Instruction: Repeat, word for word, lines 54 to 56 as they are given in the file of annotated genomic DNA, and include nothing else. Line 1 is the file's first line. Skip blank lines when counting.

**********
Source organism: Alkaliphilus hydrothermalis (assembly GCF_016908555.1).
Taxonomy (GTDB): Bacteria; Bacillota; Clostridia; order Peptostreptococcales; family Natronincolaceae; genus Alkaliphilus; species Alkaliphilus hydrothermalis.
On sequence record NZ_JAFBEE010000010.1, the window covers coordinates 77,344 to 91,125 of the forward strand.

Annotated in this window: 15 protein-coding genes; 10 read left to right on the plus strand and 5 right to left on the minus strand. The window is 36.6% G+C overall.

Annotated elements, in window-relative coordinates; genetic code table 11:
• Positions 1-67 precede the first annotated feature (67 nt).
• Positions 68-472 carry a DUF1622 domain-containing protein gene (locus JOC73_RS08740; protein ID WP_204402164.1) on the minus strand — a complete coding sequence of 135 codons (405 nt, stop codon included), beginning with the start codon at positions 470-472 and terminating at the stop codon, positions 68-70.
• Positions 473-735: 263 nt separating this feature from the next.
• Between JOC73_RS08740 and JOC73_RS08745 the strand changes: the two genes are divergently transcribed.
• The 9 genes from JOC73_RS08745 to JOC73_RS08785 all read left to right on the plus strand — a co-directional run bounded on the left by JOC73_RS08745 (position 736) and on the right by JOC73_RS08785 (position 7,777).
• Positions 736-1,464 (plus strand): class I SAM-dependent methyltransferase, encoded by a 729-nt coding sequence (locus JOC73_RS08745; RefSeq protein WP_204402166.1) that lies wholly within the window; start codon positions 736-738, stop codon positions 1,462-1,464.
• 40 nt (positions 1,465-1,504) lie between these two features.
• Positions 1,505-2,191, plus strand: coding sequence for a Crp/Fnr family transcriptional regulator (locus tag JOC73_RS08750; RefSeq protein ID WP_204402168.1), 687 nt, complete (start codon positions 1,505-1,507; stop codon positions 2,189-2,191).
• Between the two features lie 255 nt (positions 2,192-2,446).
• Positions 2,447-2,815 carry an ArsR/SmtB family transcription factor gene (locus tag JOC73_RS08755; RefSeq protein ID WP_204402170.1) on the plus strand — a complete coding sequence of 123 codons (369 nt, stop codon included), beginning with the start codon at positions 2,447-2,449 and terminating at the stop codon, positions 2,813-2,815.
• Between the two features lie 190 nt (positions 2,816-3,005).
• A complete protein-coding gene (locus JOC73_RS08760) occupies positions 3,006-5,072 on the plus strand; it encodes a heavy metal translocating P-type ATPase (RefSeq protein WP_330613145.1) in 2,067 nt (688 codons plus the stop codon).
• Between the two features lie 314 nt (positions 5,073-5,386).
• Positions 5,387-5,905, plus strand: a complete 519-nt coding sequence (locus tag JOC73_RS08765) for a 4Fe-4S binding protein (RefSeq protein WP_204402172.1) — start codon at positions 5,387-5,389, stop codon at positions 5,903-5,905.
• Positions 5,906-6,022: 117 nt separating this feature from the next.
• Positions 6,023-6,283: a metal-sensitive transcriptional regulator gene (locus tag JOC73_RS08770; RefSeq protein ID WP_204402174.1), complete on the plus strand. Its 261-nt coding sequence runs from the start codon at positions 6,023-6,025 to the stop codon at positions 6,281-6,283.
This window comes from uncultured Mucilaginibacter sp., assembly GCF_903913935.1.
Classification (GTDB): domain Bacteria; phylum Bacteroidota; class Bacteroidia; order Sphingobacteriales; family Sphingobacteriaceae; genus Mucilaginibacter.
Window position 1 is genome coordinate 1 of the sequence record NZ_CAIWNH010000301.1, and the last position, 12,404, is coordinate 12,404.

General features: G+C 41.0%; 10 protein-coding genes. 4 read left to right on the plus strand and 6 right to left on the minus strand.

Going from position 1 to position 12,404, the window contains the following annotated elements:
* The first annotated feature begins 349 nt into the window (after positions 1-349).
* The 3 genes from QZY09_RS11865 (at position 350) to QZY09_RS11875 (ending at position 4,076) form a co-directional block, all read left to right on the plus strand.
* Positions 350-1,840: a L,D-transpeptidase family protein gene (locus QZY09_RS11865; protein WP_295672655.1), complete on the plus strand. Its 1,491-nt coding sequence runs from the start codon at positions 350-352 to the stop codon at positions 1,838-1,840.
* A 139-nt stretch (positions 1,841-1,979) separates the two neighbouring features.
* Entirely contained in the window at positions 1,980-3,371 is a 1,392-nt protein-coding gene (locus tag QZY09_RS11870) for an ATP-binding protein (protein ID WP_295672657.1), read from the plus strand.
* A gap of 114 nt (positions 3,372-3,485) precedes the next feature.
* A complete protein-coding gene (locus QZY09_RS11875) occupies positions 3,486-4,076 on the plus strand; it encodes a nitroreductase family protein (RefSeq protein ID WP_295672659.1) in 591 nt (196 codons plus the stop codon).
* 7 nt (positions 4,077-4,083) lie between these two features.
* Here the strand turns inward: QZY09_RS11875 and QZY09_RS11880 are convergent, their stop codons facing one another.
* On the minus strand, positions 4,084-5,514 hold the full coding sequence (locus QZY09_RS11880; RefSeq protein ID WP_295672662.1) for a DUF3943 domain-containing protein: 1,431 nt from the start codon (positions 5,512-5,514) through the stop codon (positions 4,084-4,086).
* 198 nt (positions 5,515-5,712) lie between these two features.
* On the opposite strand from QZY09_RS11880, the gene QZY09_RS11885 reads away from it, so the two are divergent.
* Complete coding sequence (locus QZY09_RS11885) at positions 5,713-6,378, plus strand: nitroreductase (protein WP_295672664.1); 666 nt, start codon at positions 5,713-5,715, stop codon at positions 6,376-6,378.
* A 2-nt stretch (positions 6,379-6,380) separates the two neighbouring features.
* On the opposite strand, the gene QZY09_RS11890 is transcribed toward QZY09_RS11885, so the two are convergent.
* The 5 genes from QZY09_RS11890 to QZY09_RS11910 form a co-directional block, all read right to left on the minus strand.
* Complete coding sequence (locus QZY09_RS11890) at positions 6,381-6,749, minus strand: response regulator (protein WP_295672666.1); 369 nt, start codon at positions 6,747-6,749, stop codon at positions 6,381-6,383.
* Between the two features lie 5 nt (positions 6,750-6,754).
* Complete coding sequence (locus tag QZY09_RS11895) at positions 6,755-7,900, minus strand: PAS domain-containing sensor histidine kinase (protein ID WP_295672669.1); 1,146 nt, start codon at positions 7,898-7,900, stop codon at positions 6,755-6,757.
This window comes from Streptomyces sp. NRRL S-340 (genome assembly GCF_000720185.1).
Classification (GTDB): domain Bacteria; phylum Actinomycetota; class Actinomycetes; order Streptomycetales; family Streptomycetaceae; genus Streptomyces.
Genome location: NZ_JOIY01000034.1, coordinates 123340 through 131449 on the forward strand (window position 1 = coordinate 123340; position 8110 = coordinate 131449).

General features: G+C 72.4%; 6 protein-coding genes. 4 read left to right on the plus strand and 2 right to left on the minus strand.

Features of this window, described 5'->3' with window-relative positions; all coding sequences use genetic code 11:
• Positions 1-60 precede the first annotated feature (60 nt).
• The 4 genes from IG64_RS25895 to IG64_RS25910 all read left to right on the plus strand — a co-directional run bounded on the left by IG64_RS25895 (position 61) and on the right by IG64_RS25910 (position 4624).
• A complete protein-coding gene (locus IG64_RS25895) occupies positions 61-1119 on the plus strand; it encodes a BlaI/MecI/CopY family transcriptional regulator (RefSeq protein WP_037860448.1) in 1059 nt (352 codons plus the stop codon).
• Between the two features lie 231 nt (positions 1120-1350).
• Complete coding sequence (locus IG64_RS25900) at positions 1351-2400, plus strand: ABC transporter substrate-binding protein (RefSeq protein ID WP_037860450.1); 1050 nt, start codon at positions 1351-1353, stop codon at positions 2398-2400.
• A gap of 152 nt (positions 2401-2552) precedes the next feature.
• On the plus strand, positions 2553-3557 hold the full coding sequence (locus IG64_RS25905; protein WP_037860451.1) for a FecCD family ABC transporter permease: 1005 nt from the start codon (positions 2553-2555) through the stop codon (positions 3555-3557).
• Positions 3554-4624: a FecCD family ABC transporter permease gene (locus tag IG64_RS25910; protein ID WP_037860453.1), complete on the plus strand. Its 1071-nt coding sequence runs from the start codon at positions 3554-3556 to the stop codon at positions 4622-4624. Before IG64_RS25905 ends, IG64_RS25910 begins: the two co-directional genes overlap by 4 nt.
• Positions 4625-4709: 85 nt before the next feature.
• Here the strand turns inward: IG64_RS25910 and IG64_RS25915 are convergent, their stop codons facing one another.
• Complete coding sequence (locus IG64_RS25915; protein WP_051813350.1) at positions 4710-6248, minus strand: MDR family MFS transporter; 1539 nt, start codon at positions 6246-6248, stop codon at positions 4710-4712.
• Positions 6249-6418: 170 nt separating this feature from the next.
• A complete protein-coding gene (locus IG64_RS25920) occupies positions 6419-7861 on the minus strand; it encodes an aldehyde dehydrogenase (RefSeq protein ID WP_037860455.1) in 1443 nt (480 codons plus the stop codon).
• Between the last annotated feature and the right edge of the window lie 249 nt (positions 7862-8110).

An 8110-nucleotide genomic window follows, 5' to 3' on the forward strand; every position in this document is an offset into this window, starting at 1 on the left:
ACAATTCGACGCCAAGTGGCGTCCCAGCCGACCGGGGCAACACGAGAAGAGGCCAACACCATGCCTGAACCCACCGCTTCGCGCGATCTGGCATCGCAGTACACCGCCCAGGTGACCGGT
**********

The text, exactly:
• Between the two features lie 231 nt (positions 1120-1350).
• Complete coding sequence (locus IG64_RS25900) at positions 1351-2400, plus strand: ABC transporter substrate-binding protein (RefSeq protein ID WP_037860450.1); 1050 nt, start codon at positions 1351-1353, stop codon at positions 2398-2400.
• A gap of 152 nt (positions 2401-2552) precedes the next feature.